Cash Fasting Round 3: Sticking to my budget

With my new financial resolutions to stay on top of, it was more important than ever for me to stay on top of my budget this month. Therefore, this month’s goal was incredibly simple: STICK. TO. MY. BUDGET. After all, what’s the point of even having one if you can’t follow it?

Behold! For the first time in a very long time, and definitely the first time since moving up to NYC, I stayed within my budget!


Did you know green has always been my favorite color?

As I mentioned in my Living on Less post, everyone has things that they can cut out of their spending. Of course, I was no exception. Here’s my spending breakdown for the month.

  • Rent & Dance: $900. This is a no-touch category for me, so it’s the same month-to-month.
  • Food & Dining: $450. We had visitors two weekends this month, which always increases this category, but also being at home at the beginning of the month for holidays helped keep this down.
  • Public Transportation: $70. I went into the office fewer days this month than average, so this was also lower than average.
  • Everything Else: $300. I budget $400 a month for this category. The only real reason I stayed within budget is because I spent less here.

Total: $1,720

As you can see, I like to keep my categories fairly simple. I don’t split out groceries from dining, although maybe I should start. While there are occasionally things that one has to buy (toilet paper, toothpaste, etc), the lower I keep my “Everything Else” category, the more likely it is that I don’t break the budget.

I’m very lucky to be paying so little in rent in a city that is known for its extremely high cost of living. I know for most of my friends living in a metropolitan area, my savings goals are not feasible. That said, I think extra money can always be shaved off of categories like dining out and shopping. Since my last cash fast, I’ve been able to keep my food expenses much lower than they were last year. $400 will continue to be my goal, but as long as I can keep this number below $500, I’ll be happy.

This month, I made my first donation to, which helps various people across the world by financing microloans. I contributed to a Columbian woman who operates an auto shop. For those of you who love personal finance as much as I do, this is a great way to give back. My miscellaneous category this month also included tickets to a Shakespeare-themed pub crawl, a late-night Uber, and some other small expenses – I may be saving aggressively, but I still have a social life!

My total budget for the month was $1,780. This is what’s leftover from my take-home pay (after 401k and taxes) with my savings goals subtracted. With the extra $60 this month (which isn’t much but hey, it’s not a negative number), I’m taking that money to get ahead of my dance payments. I’m currently committed through May and am paying for my lessons in lump sums, but only recognizing the expense in the month that the lessons occur. This means that I even though I budget a consistent amount each month, I’m really paying for two to three months at a time. Using my extra money this month on this will help me pay off my credit card bill when it needs to be paid, and I’ll also get a nice surprise in May! You’re welcome, future Jane.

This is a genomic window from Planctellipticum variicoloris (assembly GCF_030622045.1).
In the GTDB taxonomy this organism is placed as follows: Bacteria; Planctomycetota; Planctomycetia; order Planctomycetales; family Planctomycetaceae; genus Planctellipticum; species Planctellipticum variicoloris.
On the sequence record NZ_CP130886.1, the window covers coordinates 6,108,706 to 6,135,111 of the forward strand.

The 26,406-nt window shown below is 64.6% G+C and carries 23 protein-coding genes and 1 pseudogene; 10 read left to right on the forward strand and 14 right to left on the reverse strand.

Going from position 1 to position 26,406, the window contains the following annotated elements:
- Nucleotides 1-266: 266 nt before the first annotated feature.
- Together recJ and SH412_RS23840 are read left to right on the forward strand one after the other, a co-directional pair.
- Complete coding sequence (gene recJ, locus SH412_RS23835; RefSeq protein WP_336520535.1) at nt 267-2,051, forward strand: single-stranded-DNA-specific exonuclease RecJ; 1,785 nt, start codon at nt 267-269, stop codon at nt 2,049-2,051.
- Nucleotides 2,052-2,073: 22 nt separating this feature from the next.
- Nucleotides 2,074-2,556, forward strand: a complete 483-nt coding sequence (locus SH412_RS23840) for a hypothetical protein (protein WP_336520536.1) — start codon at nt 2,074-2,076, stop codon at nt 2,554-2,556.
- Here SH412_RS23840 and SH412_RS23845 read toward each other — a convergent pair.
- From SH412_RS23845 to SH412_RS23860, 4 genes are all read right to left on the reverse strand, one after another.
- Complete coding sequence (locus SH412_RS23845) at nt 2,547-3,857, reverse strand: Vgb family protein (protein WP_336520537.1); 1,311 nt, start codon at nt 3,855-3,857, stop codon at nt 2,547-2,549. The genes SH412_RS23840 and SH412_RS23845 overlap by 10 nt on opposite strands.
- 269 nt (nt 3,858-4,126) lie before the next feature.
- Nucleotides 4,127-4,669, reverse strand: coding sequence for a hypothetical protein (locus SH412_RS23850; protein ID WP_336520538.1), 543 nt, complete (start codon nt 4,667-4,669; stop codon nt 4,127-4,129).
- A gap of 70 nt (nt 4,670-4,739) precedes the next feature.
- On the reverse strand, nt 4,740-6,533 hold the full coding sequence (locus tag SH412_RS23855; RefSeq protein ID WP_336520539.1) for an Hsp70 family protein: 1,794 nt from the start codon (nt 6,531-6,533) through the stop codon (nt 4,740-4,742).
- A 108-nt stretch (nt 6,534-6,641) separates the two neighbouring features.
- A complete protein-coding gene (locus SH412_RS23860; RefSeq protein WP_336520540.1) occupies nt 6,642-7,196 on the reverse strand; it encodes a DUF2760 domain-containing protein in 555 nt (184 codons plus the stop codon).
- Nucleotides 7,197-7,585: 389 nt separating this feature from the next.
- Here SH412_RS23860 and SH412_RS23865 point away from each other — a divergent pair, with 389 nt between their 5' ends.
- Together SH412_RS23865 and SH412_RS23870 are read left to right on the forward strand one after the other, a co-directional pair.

I’m super pumped to finally have a successful Cash Fasting Challenge (guess third time’s the charm)! You can find a full list of challenges here. I would love ideas on future fasts! Perhaps one day I’ll actually do an actual fast. (By that, I mean a no-spend challenge.) Until then, my focus will continue to be on reducing expenses rather than cutting them out completely.


  1. Congrats! Does your employer have a program that would allow you to use pre-tax dollars to pay for your public transportation?

    1. Author

      Yes! It’s so confusing though – something on my list to tackle and take advantage of this year. I feel like employers make it extremely complicated on purpose to discourage people from taking advantage of it. I know I’m missing out on a couple hundred dollars a year by not using it.

  2. Hmmm. I’ve never thought about breaking my budget up into so few categories. I tend to over-itemize and then I don’t keep up with it month to month.

    And I made my first micro-loan to Kina this month! Looking closer at my finances is also helping me realize how far ahead I am than most of the world.

    1. Author

      I had the same issue with too many categories, which is why I’ve set up my budget with these categories.
      Yay for Kiva! I’ve made a second micro loan since this post was first published; and I love seeing the payments come back into my account, thinking about how much the beneficiaries have been able to accomplish.

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